Leaving without a deal would mean, among other things, dropping out of the Open Skies agreement which allows British aeroplanes to fly to the United States and European Union. It would lead very quickly to food shortages and also mean that radioactive isotopes, used among other things for cancer treatment, wouldn’t be able to cross into the UK anymore. “Planning for no deal” actually means “making a deal”.  (Where the Brexit elite may have a point is that the consequences of no deal are sufficiently disruptive on both sides that the British government shouldn’t  worry too much about the two-year time frame set out in Article 50, as both sides have too big an incentive to always agree to extra time. I don’t think this is likely for political reasons but there is a good economic case for it.)

For the most part, you can’t really plan for no deal. There are however some things the government could prepare for. They could, for instance, start hiring additional staff for customs checks and investing in a bigger IT system to be able to handle the increased volume of work that would need to take place at the British border. It would need to begin issuing compulsory purchases to build new customs posts at ports, particularly along the 300-mile stretch of the Irish border – where Northern Ireland, outside the European Union, would immediately have a hard border with the Republic of Ireland, which would remain inside the bloc. But as Newsnight’s Christopher Cook details, the government is doing none of these things.

Now, in a way, you might say that this is a good decision on the government’s part. Frankly, these measures would only be about as useful as doing your seatbelt up before driving off the Grand Canyon. Buying up land and properties along the Irish border has the potential to cause political headaches that neither the British nor Irish governments need. However, as Cook notes, much of the government’s negotiating strategy seems to be based around convincing the EU27 that the United Kingdom might actually walk away without a deal, so not making even these inadequate plans makes a mockery of their own strategy. 

But the frothing about preparing for “no deal” ignores a far bigger problem: the government isn’t really preparing for any deal, and certainly not the one envisaged in May’s Lancaster House speech, where she set out the terms of Britain’s Brexit negotiations, or in her letter to the EU27 triggering Article 50. Just to reiterate: the government’s proposal is that the United Kingdom will leave both the single market and the customs union. Its regulations will no longer be set or enforced by the European Court of Justice or related bodies.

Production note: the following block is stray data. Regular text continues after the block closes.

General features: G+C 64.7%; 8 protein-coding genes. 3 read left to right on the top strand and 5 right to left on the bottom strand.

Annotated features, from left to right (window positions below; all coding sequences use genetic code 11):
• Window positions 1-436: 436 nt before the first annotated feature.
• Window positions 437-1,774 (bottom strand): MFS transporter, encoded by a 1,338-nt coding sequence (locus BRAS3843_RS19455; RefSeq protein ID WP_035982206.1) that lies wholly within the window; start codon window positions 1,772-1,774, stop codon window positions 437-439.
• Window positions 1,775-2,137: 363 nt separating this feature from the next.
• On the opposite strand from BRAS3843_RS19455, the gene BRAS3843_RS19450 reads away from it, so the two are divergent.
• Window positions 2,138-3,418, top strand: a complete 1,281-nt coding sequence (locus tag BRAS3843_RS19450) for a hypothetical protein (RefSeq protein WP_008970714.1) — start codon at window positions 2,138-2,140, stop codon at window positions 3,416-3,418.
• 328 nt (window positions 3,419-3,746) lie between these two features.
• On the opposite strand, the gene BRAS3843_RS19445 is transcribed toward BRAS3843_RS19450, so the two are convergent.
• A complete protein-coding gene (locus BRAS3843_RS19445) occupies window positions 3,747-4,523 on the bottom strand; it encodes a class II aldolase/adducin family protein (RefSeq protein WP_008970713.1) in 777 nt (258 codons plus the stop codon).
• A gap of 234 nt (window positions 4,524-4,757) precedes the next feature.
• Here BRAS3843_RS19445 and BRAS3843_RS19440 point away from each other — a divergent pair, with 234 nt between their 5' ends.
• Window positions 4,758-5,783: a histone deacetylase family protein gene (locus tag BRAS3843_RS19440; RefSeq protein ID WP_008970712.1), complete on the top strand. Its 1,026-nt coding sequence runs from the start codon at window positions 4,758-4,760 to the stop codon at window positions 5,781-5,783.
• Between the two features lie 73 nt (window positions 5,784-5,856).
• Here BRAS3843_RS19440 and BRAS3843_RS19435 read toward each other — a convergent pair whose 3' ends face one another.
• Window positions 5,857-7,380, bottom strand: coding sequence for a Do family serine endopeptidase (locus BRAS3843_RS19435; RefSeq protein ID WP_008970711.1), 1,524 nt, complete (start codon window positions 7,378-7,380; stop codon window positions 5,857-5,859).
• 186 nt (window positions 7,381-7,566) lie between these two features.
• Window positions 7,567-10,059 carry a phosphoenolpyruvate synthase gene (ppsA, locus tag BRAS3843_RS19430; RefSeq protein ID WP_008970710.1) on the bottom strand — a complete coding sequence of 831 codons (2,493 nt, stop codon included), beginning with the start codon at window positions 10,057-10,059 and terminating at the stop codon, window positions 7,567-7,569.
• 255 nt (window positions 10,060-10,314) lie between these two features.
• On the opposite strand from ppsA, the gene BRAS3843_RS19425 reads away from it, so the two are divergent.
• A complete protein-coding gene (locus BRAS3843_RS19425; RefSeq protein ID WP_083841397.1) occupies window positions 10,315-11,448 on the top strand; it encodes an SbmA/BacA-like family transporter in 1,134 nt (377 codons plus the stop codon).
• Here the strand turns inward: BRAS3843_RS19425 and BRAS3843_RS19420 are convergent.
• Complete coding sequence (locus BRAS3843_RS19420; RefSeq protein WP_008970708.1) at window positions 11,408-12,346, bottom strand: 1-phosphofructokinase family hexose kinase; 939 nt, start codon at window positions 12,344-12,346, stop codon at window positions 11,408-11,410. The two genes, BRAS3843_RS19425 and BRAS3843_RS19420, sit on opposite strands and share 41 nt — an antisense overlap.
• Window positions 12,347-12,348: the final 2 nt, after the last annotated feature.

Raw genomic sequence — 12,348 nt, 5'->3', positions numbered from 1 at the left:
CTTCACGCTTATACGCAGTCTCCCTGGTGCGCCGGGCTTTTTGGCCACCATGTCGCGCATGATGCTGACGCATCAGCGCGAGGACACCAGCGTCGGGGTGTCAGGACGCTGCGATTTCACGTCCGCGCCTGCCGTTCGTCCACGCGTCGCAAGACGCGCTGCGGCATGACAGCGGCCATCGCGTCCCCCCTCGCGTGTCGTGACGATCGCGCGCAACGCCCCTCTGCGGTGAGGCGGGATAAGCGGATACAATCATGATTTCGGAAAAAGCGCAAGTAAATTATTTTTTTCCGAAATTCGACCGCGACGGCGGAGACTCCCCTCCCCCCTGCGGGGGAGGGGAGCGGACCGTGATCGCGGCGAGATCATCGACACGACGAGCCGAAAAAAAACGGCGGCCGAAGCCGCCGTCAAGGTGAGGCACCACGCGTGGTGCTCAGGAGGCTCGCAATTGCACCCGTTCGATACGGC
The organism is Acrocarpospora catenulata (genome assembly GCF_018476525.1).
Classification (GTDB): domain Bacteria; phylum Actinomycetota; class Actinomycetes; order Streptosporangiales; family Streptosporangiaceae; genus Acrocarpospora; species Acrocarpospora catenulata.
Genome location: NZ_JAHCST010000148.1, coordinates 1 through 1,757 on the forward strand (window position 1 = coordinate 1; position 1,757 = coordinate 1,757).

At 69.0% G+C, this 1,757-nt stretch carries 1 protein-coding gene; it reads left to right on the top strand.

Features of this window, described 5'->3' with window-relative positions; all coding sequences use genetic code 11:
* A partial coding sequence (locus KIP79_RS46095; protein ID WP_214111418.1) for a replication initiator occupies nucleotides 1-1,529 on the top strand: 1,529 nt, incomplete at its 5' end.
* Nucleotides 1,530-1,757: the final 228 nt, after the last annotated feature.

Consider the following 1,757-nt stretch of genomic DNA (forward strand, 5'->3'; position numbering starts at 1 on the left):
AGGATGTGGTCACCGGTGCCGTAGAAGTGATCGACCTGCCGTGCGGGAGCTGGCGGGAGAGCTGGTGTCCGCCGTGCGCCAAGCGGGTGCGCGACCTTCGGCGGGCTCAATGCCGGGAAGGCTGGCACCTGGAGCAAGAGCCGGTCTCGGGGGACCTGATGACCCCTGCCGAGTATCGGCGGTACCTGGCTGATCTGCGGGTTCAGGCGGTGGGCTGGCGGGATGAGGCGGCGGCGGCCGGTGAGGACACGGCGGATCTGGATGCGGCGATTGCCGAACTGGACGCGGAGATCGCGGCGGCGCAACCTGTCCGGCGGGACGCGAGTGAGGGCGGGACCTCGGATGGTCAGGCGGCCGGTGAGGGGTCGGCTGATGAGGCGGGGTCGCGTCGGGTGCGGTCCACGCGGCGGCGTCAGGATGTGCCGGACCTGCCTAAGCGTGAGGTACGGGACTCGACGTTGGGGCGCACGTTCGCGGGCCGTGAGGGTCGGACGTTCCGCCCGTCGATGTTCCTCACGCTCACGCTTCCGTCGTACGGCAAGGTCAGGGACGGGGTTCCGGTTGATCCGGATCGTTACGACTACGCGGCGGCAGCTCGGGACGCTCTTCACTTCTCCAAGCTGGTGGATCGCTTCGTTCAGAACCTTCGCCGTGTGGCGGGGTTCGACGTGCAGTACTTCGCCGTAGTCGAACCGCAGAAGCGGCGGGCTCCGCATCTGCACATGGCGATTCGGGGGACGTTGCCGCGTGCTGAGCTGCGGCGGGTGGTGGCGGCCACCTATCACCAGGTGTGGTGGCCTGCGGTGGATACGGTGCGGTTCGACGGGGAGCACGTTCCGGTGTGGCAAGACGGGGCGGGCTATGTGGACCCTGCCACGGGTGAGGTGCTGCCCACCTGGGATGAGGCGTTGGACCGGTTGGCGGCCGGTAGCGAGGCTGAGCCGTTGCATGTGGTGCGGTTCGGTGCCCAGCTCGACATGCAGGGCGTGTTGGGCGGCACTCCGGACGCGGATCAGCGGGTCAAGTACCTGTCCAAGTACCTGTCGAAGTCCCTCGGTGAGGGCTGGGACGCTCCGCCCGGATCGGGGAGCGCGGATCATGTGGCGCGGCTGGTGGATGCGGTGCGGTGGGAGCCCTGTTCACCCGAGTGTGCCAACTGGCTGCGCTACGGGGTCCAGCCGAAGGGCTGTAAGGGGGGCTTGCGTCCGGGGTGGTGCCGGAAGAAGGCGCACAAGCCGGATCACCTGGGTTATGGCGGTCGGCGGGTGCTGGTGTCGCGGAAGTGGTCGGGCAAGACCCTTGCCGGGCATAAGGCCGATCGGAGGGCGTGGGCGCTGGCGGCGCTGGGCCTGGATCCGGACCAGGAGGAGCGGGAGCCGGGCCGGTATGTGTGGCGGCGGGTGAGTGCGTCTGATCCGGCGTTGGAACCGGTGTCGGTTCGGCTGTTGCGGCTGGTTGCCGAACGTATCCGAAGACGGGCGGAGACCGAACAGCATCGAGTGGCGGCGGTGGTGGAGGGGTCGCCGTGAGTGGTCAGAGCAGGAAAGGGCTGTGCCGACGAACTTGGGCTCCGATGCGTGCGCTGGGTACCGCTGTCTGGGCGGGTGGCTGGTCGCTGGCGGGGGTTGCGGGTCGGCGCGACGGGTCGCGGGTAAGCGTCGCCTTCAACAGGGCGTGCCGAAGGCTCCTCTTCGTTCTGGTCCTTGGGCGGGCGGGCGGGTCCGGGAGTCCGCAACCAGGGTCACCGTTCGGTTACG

That means that, when Britain leaves the EU, it will need, at a minimum: to beef up the number of staff, the quality of its computer systems and the amount of physical space given over to customs checks and other assorted border work. It will need to hire its own food and standards inspectors to travel the globe checking the quality of products exported to the United Kingdom. It will need to increase the size of its own regulatory bodies.

The Foreign Office is doing some good and important work on preparing Britain’s re-entry into the World Trade Organisation as a nation with its own set of tariffs. But across the government, the level of preparation is simply not where it should be.

And all that’s assuming that May gets exactly what she wants. It’s not that the government isn’t preparing for no deal, or isn’t preparing for a bad deal. It can’t even be said to be preparing for what it believes is a great deal. 

Stephen Bush is special correspondent at the New Statesman. His daily briefing, Morning Call, provides a quick and essential guide to domestic and global politics.